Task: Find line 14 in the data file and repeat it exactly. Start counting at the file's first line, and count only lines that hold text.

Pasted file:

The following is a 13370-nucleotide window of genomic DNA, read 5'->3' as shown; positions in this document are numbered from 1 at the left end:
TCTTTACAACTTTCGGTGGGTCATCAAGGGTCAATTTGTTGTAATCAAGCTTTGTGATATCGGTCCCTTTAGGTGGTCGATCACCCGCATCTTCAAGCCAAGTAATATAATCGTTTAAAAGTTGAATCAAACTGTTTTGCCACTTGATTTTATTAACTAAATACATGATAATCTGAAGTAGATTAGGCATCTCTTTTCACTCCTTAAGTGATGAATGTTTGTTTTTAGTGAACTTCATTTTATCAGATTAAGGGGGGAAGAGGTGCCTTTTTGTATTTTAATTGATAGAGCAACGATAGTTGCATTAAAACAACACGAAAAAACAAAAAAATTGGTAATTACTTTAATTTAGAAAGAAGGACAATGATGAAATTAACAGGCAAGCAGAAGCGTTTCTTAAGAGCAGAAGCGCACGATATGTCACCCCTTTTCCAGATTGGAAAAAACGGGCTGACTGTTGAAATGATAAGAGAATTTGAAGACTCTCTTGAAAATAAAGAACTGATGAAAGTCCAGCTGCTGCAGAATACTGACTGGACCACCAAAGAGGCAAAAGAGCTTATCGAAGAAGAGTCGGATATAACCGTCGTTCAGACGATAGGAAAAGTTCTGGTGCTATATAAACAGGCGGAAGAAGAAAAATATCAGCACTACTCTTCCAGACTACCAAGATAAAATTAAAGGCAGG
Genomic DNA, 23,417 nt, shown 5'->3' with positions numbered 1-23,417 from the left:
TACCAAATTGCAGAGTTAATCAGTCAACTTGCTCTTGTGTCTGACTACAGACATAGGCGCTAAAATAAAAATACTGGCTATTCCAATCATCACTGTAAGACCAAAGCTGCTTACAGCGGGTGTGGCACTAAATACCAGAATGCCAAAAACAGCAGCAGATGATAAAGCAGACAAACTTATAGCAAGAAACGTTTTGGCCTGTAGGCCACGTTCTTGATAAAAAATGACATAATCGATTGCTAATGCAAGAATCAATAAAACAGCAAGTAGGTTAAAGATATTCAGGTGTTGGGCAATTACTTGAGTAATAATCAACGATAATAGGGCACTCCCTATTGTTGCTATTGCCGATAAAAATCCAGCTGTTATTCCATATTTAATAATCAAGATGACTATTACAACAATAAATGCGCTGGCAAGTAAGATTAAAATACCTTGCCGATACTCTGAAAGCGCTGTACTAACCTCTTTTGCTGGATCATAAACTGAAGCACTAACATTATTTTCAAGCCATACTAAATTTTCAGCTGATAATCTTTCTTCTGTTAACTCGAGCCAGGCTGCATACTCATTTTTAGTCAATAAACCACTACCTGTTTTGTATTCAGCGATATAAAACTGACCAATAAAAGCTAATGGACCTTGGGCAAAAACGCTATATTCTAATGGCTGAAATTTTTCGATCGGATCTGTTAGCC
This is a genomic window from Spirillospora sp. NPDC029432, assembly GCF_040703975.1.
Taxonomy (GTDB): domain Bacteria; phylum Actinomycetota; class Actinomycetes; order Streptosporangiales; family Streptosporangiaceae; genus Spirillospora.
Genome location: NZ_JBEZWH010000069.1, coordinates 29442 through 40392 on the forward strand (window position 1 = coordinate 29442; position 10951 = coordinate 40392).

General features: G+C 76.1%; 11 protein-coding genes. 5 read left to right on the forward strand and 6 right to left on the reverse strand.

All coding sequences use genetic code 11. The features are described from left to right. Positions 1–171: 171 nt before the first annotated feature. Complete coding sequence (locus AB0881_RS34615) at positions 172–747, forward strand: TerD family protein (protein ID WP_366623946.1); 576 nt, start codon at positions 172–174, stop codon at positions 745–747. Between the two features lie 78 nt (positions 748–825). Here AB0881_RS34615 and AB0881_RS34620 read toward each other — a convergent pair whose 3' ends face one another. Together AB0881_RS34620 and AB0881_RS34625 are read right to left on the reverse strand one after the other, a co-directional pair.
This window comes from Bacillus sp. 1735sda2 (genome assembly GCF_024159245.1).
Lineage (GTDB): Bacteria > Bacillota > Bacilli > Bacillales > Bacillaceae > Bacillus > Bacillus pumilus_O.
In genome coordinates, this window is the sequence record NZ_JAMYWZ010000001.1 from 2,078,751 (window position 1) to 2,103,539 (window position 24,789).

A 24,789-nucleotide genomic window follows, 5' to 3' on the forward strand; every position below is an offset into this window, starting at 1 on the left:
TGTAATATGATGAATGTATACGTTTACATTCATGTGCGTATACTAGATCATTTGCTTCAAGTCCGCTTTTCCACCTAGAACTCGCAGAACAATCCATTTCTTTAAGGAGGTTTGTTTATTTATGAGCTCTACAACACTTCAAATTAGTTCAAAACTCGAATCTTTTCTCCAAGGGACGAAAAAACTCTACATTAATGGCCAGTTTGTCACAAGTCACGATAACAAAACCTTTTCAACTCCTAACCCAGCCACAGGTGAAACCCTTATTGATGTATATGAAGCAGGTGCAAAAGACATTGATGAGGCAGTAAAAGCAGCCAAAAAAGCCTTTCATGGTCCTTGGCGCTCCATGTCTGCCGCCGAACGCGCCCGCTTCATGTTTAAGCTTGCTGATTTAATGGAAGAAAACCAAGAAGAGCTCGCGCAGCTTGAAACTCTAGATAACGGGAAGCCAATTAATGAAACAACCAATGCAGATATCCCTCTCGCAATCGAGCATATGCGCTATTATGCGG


TGTAATATGATGAATGTATACGTTTACATTCATGTGCGTATACTAGATCATTTGCTTCAAGTCCGCTTTTCCACCTAGAACTCGCAGAACAATCCATTTCTTTAAGGAGGTTTGTTTATTTATGAGCTCTACAACACTTCAAATTAGTTCAAAACTCGAATCTTTTCTCCAAGGGACGAAAAAACTCTACATTAATGGCCAGTTTGTCACAAGTCACGATAACAAAACCTTTTCAACTCCTAACCCAGCCACAGGTGAAACCCTTATTGATGTATATGAAGCAGGTGCAAAAGACATTGATGAGGCAGTAAAAGCAGCCAAAAAAGCCTTTCATGGTCCTTGGCGCTCCATGTCTGCCGCCGAACGCGCCCGCTTCATGTTTAAGCTTGCTGATTTAATGGAAGAAAACCAAGAAGAGCTCGCGCAGCTTGAAACTCTAGATAACGGGAAGCCAATTAATGAAACAACCAATGCAGATATCCCTCTCGCAATCGAGCATATGCGCTATTATGCGG